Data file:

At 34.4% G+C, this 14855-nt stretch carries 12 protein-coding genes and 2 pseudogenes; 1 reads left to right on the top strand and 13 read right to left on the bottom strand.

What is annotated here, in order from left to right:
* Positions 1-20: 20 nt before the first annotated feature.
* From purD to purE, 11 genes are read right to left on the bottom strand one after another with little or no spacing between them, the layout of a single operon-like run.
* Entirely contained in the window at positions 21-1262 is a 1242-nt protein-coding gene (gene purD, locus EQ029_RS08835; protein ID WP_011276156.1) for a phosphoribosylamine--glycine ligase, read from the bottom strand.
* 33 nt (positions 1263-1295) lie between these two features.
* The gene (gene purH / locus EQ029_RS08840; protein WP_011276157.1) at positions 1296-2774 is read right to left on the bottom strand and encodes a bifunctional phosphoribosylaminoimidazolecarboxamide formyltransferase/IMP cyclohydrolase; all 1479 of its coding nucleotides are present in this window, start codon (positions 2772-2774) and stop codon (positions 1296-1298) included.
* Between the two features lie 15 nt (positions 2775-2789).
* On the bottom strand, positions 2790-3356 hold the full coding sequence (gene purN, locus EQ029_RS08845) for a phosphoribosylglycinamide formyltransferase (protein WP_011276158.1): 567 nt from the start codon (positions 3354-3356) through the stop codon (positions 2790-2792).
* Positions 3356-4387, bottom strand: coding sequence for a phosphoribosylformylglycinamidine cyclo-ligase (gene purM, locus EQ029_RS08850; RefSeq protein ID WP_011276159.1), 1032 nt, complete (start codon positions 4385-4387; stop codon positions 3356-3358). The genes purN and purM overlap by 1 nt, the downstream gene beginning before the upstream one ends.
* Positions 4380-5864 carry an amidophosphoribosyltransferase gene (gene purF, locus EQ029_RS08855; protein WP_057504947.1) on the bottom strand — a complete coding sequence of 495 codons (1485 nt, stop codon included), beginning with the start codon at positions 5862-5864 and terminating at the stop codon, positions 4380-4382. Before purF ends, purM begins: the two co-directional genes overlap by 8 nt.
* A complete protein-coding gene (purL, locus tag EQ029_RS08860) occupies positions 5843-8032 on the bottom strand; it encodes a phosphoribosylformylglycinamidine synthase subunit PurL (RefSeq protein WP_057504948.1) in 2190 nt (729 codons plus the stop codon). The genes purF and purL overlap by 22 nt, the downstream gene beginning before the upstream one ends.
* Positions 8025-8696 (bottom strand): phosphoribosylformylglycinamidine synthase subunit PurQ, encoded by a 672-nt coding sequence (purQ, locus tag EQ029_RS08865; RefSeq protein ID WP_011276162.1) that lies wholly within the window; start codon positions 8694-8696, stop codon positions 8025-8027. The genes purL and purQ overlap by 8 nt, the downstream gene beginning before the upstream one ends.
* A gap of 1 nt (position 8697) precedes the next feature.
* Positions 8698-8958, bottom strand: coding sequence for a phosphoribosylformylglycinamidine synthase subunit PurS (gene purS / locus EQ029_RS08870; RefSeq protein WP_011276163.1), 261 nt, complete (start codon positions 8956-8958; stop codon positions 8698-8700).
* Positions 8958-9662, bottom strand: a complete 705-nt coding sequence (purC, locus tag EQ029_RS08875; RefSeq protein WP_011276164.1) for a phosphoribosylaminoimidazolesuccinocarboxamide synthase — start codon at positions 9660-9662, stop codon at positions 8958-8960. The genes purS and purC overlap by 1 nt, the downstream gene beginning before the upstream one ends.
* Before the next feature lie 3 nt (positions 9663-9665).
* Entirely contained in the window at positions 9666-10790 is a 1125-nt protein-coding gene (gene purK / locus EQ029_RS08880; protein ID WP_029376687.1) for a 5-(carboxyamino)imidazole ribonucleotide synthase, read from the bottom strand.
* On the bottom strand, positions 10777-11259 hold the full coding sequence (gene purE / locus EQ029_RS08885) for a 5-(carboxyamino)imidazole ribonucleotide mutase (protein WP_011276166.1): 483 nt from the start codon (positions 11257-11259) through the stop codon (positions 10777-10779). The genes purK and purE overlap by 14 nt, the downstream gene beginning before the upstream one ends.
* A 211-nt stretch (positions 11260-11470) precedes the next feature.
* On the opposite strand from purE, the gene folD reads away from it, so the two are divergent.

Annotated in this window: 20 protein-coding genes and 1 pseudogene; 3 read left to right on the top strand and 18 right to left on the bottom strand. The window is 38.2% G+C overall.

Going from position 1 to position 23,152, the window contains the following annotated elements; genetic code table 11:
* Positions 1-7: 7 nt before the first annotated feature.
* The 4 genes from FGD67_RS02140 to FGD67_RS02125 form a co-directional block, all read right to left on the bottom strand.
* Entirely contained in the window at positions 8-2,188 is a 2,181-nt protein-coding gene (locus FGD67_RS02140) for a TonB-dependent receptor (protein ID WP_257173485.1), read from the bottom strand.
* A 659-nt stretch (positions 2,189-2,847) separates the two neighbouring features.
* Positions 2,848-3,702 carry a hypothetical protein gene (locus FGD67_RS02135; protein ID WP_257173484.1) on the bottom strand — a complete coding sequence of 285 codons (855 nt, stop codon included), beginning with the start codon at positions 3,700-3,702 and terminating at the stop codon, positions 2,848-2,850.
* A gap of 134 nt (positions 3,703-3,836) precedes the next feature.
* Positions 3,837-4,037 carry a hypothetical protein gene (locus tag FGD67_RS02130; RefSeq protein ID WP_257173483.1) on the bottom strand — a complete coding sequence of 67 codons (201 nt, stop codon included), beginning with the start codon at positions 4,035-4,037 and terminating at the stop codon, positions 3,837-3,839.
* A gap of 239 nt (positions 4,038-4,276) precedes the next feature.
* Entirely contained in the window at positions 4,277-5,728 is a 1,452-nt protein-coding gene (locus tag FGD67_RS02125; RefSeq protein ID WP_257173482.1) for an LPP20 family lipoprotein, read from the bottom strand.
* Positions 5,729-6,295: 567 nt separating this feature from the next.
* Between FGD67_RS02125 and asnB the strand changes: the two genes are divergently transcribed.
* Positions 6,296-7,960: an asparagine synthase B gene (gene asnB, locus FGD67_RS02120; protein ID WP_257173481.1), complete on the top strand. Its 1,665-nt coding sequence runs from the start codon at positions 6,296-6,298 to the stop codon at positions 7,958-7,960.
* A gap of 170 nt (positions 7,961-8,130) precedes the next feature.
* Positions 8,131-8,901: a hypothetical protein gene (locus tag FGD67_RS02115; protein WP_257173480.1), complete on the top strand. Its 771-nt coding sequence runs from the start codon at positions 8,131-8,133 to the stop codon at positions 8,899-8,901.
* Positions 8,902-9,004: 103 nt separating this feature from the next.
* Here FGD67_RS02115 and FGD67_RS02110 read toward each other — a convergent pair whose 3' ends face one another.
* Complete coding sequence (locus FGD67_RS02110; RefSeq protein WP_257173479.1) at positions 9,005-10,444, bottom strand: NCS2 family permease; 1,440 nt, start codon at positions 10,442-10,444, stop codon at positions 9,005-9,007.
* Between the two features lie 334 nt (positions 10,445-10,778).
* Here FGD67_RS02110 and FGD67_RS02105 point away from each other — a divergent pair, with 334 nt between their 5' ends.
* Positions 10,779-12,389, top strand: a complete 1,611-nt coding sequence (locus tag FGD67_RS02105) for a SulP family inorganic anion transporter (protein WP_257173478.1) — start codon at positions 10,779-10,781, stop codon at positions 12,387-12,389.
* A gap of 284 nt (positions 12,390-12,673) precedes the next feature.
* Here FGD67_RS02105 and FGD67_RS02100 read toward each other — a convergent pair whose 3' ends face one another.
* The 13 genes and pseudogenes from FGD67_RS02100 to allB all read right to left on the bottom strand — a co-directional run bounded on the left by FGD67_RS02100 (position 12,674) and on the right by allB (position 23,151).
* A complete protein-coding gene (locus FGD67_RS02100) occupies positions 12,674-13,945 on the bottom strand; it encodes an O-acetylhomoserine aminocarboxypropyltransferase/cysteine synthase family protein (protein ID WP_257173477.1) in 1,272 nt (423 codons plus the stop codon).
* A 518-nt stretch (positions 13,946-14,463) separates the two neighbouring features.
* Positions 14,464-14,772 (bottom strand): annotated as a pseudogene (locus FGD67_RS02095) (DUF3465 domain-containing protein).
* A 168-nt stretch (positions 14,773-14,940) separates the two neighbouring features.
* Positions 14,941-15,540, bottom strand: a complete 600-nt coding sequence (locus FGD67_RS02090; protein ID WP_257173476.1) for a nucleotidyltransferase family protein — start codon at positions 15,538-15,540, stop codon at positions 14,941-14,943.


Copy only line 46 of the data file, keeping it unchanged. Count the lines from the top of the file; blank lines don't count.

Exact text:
* The 13 genes and pseudogenes from FGD67_RS02100 to allB all read right to left on the bottom strand — a co-directional run bounded on the left by FGD67_RS02100 (position 12,674) and on the right by allB (position 23,151).